At the start of this project, I assumed that the crappy camera technique would be the way forward to explore the reality of photography. To this end, I experimented with different equipment and styles from 35mm film to iPhone with different crops and editing styles. I thought the 'Real" that I was searching for was, or could be, encapsulated by the aesthetic of the image alone in the same way that Billingham's "Rays a Laugh" work spoke so much truth and raw honesty to its viewer. But in my investigations, I actually discovered that, at least for me, there is more depth to 'Real' than visual alone.
The 35mm film camera approach did not work with the way that I was physically shooting, because I was trying to shoot discreetly, as not to influence the body language or facial expressions of my subjects, the film camera did not lend itself well in that aspect. Also, the sheer volume of shots necessary to capture the moments I have included in the final edit, made the film camera an expensive option.
The iPhone, was an interesting tool because nobody took any notice of me, nor did they have any inclination of what I was doing at all. However, the preset nature of the iPhone camera meant it did not cope well in ever changing light conditions. The automatic ISO ruined a number of potentially great shots and the slow shutter speed meant I could only really capture people who were not moving much. That said, a couple of the iPhone shots did get used in my final edit.
I quickly realised I needed the reliable format of the DSLR to produce high volume and uniformed shots without me having to look at the screen. Once I had established the angle of the camera was about right, I just pressed the remote shutter release in my pocket and hoped for the best.
In the initial proposal for this module, I was keen to explore ways of establishing and differentiating between the real reality and realism, in other words the truth behind photography. I chose to explore this topic by continuing with street photography because of its' familiarity with the viewer.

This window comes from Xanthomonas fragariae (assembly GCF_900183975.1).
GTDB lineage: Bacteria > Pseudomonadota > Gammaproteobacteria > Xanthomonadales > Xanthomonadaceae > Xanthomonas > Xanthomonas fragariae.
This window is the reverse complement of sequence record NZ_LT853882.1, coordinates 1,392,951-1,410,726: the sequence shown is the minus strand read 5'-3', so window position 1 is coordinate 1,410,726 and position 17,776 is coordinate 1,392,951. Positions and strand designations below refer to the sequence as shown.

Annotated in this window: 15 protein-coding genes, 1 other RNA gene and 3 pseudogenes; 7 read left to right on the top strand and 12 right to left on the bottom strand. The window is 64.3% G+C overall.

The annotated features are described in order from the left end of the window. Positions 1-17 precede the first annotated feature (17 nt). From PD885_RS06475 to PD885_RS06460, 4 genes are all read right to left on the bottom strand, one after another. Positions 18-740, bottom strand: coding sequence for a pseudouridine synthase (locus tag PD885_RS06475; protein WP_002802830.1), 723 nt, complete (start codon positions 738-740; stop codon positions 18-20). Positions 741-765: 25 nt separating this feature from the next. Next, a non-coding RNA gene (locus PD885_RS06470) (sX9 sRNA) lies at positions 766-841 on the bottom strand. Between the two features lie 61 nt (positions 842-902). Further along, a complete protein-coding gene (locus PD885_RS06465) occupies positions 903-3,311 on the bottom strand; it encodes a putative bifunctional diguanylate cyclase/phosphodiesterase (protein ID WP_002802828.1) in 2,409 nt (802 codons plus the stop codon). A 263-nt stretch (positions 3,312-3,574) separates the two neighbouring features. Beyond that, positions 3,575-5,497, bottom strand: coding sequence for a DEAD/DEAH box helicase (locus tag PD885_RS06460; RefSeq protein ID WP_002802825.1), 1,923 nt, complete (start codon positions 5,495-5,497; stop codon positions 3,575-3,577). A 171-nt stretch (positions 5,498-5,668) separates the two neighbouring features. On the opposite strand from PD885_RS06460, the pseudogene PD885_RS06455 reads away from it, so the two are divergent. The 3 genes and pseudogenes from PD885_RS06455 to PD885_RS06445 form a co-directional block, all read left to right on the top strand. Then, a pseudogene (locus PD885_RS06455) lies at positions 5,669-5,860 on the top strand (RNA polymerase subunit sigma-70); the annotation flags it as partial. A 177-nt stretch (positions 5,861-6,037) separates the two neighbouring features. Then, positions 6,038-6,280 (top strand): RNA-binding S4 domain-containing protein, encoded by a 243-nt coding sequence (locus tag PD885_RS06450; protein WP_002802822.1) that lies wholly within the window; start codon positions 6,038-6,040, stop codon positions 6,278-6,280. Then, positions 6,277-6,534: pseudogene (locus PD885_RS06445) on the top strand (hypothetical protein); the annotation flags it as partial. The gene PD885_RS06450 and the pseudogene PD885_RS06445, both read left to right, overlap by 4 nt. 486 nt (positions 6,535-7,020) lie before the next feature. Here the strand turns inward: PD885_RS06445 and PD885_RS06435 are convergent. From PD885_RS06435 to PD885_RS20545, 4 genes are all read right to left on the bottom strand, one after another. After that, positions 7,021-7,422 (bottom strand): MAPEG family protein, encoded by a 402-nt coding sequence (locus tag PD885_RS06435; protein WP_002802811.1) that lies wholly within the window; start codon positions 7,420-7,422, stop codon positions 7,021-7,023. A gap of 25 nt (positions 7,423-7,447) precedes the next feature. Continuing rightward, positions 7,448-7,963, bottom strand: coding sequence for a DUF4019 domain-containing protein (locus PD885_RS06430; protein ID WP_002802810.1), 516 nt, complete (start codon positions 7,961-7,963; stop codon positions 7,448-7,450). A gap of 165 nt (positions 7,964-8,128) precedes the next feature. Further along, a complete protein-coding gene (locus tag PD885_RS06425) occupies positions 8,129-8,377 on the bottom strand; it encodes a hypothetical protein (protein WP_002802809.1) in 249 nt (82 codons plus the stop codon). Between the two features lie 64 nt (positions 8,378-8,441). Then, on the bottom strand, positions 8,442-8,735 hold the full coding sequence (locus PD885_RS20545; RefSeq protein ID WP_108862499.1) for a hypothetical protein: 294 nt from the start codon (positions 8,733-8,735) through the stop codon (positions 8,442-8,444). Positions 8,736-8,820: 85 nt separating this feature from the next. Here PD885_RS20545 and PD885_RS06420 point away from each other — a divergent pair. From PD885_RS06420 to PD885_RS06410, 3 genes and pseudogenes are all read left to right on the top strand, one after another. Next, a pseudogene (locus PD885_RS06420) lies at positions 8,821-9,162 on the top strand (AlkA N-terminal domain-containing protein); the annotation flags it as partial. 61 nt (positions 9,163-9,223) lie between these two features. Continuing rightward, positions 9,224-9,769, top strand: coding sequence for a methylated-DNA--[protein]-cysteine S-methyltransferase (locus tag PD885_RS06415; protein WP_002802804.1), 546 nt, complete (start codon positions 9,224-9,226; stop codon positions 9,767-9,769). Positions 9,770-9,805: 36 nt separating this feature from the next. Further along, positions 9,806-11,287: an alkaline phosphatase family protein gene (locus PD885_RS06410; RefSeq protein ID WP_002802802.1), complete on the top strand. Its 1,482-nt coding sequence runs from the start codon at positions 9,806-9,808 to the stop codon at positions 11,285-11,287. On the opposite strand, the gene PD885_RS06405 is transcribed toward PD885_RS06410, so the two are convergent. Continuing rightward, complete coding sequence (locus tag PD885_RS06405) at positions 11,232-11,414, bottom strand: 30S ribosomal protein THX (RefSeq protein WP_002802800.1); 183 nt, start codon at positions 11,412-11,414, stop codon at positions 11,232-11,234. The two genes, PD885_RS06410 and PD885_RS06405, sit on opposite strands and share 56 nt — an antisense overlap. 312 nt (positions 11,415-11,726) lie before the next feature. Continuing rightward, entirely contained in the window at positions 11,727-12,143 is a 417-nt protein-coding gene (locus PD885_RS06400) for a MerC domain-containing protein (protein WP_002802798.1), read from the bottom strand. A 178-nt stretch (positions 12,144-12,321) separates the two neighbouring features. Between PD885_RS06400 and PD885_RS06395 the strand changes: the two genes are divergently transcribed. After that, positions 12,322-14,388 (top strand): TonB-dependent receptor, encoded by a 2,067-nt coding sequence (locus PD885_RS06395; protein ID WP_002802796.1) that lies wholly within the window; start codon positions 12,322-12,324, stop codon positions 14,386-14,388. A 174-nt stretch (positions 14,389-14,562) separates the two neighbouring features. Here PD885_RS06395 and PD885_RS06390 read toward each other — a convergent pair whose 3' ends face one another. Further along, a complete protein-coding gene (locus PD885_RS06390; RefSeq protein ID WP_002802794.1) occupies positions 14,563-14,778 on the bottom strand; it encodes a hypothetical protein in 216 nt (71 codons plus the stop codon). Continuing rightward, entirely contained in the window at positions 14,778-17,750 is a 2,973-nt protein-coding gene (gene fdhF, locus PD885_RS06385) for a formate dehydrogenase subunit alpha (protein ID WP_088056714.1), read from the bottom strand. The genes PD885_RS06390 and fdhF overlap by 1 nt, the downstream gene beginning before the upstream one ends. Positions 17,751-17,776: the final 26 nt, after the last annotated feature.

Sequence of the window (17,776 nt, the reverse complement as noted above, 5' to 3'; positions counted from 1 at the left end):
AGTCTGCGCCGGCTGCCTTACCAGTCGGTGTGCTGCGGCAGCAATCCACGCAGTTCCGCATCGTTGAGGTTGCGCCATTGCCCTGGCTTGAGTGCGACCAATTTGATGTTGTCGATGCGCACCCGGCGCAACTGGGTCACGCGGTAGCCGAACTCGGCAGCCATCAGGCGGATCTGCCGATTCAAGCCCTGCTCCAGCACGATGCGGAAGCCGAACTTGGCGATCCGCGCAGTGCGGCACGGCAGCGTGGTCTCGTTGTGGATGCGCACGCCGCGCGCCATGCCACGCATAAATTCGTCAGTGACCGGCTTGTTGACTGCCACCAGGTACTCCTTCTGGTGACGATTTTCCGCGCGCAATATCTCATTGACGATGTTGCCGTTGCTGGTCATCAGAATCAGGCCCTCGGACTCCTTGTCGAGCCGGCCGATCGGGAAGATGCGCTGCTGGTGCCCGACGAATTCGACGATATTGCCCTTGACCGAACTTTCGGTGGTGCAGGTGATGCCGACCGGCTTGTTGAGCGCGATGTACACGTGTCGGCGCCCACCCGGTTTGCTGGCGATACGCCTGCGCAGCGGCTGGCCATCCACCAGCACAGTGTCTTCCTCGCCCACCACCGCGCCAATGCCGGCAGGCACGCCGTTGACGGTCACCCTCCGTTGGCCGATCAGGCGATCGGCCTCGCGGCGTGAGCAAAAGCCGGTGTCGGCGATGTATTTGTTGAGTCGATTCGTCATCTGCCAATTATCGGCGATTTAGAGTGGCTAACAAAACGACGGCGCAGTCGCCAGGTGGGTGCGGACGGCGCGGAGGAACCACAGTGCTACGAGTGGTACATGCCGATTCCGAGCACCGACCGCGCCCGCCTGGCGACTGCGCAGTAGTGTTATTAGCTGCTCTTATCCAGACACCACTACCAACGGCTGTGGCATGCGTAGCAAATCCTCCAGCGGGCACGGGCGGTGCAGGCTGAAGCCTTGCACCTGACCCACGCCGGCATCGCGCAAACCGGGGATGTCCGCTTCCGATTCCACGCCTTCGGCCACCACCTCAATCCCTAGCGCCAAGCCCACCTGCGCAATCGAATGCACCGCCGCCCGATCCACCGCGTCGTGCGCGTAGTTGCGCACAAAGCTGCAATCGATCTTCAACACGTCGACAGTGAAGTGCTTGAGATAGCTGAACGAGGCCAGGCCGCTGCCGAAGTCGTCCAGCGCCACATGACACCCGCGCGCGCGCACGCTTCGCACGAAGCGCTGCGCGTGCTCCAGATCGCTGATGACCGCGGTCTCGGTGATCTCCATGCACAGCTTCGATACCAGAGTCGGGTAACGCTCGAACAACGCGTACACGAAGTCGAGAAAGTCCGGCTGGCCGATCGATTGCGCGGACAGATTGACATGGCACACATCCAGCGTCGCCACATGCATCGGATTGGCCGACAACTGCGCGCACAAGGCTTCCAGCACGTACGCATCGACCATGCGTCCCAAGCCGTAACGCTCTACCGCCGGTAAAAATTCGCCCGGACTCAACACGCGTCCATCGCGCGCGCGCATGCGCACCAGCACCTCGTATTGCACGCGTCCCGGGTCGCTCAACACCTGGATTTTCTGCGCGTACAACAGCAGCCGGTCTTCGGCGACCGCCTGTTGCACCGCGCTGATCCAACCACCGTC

I have come to think of street photography in terms of a soap opera of daily life. What I mean by this is street photography in its most basic definition is the act of capturing me and you, them and us either caught up in the banality of everyday life, or frozen in time in a moment of pure drama, tension, hostility and/or humour. These moments are caught by photographers such as myself and then taken out of context and collated into small collections in order for the photographer to present to the viewer a narrative. These collections of snapshots of time, which are most often candidly taken – the subject unaware – are then ingested by the viewer and read or interpreted in any number of ways which are largely determined by the viewers own life experiences, socio economic status, experience with art and so on.
Many street photographers look for scenes which trigger an immediate emotional or visual response,
especially through humor or a fascination with ambiguous, odd, or surreal happenings. A series of street photographs may show a crazy world. Perhaps it’s a dreamlike world. Or edgy, or dark, or elegant, or mysterious. The paradox that these traits might apply to scenes found in the most everyday and real location —the “street”— is endlessly fascinating.
My chosen method of audience engagement is a large square hardcover book. I did originally consider a wall hung exhibition to display my work, but after the project started, I thought this would work better as a book. With a book, the viewer is offered a more intimate and personal experience with the work and the tangible act of holding a book involves the viewer as an active participant in the work. The viewer decides how long to view each image and at what distance etc. I specifically chose a large format book so that the images would still maintain that exhibit type quality within the confounds of the book. The white background of the cover and each page unifies the book and allows for each image to pop out from the page. When I experimented with a grey tone background, I found this somehow muted the aesthetic and the white gives the book vibrancy and effervescence. The square pages lend themselves well to both portrait and landscape photographs with good amounts of framing with the white space around each image. Finally, I decided to position each image vertically central on the page, but offset horizontally so that they bleed into the spine. I did this because I wanted to create a sense of flow throughout the book and not allow any photo to become an individual and therefore a full stop to the viewer.